Crohn's Dictionary

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LavenderBlue
Regular Member


Date Joined Oct 2005
Total Posts : 168
   Posted 9/8/2008 5:54 PM (GMT -7)   
Wouldn't it be great if someone created a dictionary for CD?  I'm not new to this scene, but I was thinking today, how many types of Crohn's are there?  I hear of Fistulizing Crohn's and Crohn's Colitis and don't really know what the differences are between them all.  Also, I was thinking of when I first came onto this site and couldn't understand what hardly anyone was talking about because of all the lingo, CD slang, and abbreviations.  So I thought for the newbies we could compile a list of all the funny (and i guess not so funny) terms we use.
 
I thought of a few obvious ones:
 
CD = Crohn's Disease
UC = Ulcerative Colitis
DD = D**n Disease
Crohnie = all our fun and fabulous friends that we meet here that have Crohn's!
 
I would love to compile a list of definitions and give them to my family!
 
so, post as many as you can think of!
lavender
 
diagnosed: Crohn's Aug 2005
 
other set-backs: Vasculitis Aug 2006, Sub-total Colectomy (10 inches of colon left) Feb 2007, Ogilivie's Syndrome Mar 2007, Pulmonary Embolism Sept 2007, Collapsed lung Oct 2007, Recto/Vaginal fistula Nov 2007
 
drugs: Imuran, Remicade, Prednisone, Fentanyl, Warfarin, Flagyl, Cipro, Celexa, Ferrous Gluconate, Acidopholous


AlwaysRosie
Veteran Member


Date Joined Jan 2005
Total Posts : 8616
   Posted 9/8/2008 6:27 PM (GMT -7)   
C - constipation
D - diarrhea
MTX - methatrexate
dh - darling husband
LOL - laugh out loud (yes, I had to ask!! blush )
c-scope - colonoscopy
sbft - small bowel follow through

In His Grip

AlwaysRosie           "We can't control the waves, but we can learn how to surf!!"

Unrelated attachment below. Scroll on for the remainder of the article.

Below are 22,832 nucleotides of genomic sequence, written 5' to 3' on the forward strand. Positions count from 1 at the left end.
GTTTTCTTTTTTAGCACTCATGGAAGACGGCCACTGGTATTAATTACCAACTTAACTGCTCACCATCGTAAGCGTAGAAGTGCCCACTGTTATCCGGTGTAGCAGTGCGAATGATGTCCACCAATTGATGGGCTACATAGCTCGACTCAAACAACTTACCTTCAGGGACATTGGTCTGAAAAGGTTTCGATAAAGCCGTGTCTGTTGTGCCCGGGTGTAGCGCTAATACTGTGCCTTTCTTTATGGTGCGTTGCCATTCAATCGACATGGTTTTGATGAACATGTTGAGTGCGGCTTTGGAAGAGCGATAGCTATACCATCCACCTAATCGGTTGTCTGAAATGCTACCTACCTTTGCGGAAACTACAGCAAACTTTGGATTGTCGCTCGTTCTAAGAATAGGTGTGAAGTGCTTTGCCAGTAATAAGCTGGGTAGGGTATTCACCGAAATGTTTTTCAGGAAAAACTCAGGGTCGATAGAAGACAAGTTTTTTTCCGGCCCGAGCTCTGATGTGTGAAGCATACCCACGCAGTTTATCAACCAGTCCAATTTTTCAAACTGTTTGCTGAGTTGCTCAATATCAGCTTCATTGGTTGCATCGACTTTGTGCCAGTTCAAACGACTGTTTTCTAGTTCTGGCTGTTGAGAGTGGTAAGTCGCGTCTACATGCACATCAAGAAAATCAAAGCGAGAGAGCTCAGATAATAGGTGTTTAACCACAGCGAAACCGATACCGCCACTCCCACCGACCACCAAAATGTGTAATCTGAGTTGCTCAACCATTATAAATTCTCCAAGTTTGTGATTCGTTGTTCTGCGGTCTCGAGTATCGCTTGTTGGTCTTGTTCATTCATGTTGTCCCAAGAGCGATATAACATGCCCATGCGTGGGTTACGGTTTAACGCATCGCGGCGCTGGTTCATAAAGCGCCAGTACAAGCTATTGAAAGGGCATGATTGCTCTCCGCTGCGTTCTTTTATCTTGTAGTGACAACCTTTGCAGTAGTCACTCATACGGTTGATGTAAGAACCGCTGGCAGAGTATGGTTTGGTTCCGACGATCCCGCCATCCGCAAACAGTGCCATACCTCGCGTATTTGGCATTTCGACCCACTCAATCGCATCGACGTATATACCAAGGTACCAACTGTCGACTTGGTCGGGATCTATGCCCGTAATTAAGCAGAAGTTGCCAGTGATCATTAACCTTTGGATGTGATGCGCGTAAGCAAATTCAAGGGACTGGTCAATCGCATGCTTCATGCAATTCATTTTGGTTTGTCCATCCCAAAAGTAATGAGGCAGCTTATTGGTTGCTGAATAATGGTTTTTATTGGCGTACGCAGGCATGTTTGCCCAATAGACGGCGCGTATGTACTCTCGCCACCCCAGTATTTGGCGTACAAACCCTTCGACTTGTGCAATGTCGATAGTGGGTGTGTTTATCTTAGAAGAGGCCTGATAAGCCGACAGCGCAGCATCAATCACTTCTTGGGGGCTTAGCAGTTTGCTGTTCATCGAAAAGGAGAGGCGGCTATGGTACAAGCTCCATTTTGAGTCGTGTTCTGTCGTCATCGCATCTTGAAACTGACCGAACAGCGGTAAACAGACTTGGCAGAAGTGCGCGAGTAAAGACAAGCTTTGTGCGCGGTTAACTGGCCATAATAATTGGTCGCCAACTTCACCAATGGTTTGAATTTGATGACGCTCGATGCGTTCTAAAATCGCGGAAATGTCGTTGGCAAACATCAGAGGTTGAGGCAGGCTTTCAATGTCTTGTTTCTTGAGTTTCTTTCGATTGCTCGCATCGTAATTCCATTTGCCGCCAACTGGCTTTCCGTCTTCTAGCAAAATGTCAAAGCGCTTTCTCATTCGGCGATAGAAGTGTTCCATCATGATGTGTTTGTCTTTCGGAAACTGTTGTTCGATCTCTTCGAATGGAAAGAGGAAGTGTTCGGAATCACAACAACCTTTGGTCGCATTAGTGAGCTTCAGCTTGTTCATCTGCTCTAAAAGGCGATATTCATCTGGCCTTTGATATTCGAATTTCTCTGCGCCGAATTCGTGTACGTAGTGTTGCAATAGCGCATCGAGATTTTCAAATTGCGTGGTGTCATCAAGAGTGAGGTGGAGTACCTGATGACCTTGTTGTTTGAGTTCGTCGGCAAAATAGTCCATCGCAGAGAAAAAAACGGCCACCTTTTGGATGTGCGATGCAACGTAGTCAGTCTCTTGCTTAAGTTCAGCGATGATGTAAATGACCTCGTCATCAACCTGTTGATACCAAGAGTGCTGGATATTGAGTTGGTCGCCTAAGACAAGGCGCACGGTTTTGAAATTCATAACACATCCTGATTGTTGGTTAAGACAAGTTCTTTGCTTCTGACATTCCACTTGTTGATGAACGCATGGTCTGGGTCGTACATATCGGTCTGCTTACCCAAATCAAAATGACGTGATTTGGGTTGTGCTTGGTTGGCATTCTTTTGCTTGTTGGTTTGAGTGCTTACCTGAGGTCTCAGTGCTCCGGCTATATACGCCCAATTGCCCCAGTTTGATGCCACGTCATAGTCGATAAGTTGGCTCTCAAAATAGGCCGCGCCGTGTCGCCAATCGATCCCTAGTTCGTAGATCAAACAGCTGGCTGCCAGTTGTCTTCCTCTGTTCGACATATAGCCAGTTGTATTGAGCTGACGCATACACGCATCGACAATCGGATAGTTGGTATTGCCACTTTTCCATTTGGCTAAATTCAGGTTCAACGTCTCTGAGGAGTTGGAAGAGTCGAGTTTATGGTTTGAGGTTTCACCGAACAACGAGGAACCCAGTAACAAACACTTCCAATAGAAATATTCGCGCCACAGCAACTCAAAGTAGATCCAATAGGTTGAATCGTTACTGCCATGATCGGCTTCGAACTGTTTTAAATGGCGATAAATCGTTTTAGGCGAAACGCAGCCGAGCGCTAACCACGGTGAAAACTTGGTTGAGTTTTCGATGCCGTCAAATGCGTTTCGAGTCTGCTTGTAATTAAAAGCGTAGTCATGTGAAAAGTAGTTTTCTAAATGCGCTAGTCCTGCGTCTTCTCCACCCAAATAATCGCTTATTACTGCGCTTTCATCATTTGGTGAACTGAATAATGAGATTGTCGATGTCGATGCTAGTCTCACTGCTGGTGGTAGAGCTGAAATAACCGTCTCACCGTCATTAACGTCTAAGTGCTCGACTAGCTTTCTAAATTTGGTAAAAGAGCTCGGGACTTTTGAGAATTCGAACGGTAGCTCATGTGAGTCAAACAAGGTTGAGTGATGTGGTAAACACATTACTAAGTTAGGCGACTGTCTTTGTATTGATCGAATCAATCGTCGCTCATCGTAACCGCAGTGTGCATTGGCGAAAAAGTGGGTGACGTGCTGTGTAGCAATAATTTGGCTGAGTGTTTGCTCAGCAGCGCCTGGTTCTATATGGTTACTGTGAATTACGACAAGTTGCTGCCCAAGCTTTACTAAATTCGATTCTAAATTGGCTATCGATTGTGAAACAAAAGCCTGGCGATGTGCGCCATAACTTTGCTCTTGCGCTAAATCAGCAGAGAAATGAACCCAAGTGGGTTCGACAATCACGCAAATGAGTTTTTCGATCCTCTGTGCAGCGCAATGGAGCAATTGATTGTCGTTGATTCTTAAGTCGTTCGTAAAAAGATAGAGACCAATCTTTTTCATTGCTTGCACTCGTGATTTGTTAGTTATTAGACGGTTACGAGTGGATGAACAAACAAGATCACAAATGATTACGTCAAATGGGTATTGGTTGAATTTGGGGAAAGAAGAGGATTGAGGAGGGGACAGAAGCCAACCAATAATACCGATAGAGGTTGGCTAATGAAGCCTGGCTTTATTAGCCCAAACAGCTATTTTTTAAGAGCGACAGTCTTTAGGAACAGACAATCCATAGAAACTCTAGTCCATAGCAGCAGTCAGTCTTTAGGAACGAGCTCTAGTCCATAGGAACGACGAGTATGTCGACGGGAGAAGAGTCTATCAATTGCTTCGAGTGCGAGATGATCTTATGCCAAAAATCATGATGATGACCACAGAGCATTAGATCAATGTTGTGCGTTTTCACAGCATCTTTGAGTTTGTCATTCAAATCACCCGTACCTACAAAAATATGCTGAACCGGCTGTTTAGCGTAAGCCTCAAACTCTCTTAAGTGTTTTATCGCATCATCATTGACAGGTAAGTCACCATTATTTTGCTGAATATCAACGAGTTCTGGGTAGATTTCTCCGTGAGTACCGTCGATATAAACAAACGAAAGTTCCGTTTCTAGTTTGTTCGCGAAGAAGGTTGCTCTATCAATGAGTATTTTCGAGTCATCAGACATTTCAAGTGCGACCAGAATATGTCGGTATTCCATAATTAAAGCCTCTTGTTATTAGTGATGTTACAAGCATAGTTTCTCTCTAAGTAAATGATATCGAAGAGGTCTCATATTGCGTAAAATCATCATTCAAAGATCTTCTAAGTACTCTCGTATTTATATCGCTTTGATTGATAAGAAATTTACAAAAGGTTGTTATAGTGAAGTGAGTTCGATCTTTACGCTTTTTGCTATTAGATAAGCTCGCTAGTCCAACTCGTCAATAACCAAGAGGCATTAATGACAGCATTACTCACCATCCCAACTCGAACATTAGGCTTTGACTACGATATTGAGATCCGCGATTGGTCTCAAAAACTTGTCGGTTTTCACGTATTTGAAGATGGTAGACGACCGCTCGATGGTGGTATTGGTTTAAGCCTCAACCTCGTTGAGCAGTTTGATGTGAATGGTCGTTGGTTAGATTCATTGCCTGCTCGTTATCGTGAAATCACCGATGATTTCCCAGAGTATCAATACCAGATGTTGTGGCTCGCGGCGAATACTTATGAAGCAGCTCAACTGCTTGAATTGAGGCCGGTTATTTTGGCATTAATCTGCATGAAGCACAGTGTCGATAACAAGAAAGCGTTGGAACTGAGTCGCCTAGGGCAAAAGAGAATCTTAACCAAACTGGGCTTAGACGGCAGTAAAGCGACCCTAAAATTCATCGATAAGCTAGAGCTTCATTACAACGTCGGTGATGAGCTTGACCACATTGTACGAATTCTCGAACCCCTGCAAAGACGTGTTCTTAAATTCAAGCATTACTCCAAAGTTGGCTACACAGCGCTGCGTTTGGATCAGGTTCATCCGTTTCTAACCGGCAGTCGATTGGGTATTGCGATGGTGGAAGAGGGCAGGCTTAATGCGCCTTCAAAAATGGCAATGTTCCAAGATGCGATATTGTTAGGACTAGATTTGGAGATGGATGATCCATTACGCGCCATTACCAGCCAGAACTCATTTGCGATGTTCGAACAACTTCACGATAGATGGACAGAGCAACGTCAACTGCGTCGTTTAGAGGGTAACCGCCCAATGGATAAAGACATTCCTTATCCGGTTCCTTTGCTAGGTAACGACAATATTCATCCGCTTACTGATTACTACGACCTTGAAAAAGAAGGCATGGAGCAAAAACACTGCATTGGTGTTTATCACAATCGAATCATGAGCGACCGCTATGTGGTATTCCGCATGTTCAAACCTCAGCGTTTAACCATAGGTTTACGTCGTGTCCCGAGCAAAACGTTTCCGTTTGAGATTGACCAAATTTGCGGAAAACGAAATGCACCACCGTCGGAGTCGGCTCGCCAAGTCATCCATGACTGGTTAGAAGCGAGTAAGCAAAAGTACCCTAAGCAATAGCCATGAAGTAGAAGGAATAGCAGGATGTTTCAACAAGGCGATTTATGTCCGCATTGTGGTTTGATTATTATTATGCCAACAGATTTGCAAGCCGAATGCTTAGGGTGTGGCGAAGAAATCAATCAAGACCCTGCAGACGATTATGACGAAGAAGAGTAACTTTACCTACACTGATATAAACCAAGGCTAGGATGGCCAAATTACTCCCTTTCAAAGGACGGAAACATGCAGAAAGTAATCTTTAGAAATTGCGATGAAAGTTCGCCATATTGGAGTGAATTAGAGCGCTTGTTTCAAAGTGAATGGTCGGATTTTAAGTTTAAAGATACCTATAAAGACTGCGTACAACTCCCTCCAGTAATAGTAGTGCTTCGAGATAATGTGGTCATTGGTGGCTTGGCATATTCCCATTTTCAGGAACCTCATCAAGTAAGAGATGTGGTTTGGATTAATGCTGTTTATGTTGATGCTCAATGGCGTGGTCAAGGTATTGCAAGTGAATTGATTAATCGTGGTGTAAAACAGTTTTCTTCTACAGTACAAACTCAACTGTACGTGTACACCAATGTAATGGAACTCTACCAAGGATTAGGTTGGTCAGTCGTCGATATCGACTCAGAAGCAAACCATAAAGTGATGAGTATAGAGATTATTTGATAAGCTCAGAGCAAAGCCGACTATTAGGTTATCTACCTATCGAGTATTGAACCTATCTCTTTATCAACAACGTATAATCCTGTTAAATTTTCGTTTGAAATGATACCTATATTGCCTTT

Psalms 139

Co-Moderator - Lupus Forum

UCTD, Inflammatory Arthritis, Diverticulosis, (recent dx - Sjogrens, Crohn’s 4/08)

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pb4
Elite Member


Date Joined Feb 2004
Total Posts : 20576
   Posted 9/8/2008 6:48 PM (GMT -7)   
Types Of Crohn's Disease

There are five subtypes of Crohn's disease, distinguished by the gastrointestinal area in which the disease occurs. While Crohn's disease lesions can appear anywhere in the digestive tract, lesions rarely occur in the mouth, esophagus, and stomach unless there are also lesions in the lower parts of the tract (intestines).

Gastroduodenal CD - Gastroduodenal Crohn's disease, which affects the stomach and the duodenum (the highest, or beginning, portion of the small intestine), is often misdiagnosed as ulcer disease. The correct diagnosis frequently is not made until various ulcer treatments have failed, or until Crohn's disease is identified farther down the gastrointestinal tract. Symptoms of gastroduodenal CD include loss of appetite, weight loss, nausea, pain in the upper middle of the abdomen, and vomiting.

Jejunoileitis - Jejunoileitis is Crohn's disease of the jejunum (the longest portion of the small intestine), which is located between the duodenum and the ileum. Symptoms include mild to intense abdominal pain and cramps after meals, diarrhea, and malnutrition caused by malabsorption of nutrients. (The majority of nutrients are absorbed in the jejunum.) Fistulas (abnormal openings in the intestinal tract) may form. These can link a diseased area of the small intestine to another area of the intestine or another organ, such as the bladder. Fistulas may increase the risk of developing infections outside of the GI tract.

Ileitis - Ileitis affects the ileum (the lowest, or last, part of the small intestine). Symptoms include diarrhea and cramping or pain in the right lower quadrant and periumbilical (around the bellybutton) area, especially after meals. Malabsorption of vitamin B12 can lead to tingling in the fingers or toes (peripheral neuropathy). Folate deficiency can hinder the development of red blood cells, putting the patient at higher risk of developing anemia. Fistulas can develop, as can inflammatory masses.

Ileocolitis - Ileocolitis is the most common type of Crohn's disease. It affects the ileum (the lowest part of the small intestine) and the colon (the large intestine). Often, the diseased area of the colon is continuous with the diseased ileum, and therefore involves the ileocecal valve between the ileum and the colon. In some cases, however, areas of the colon not contiguous with the ileum are involved. Symptoms of ileocolitis are essentially the same as those present in ileitis. Weight loss is also common.

Crohn's Colitis (Granulomatous Colitis ) - Crohn's colitis affects the colon. It is distinguished from ulcerative colitis in two ways. First, there are often areas of healthy tissue between areas of diseased tissue; ulcerative colitis is always continuous. Second, while ulcerative colitis always affects the rectum and areas of the colon beyond the rectum, Crohn's colitis can spare the rectum, appearing only in the colon.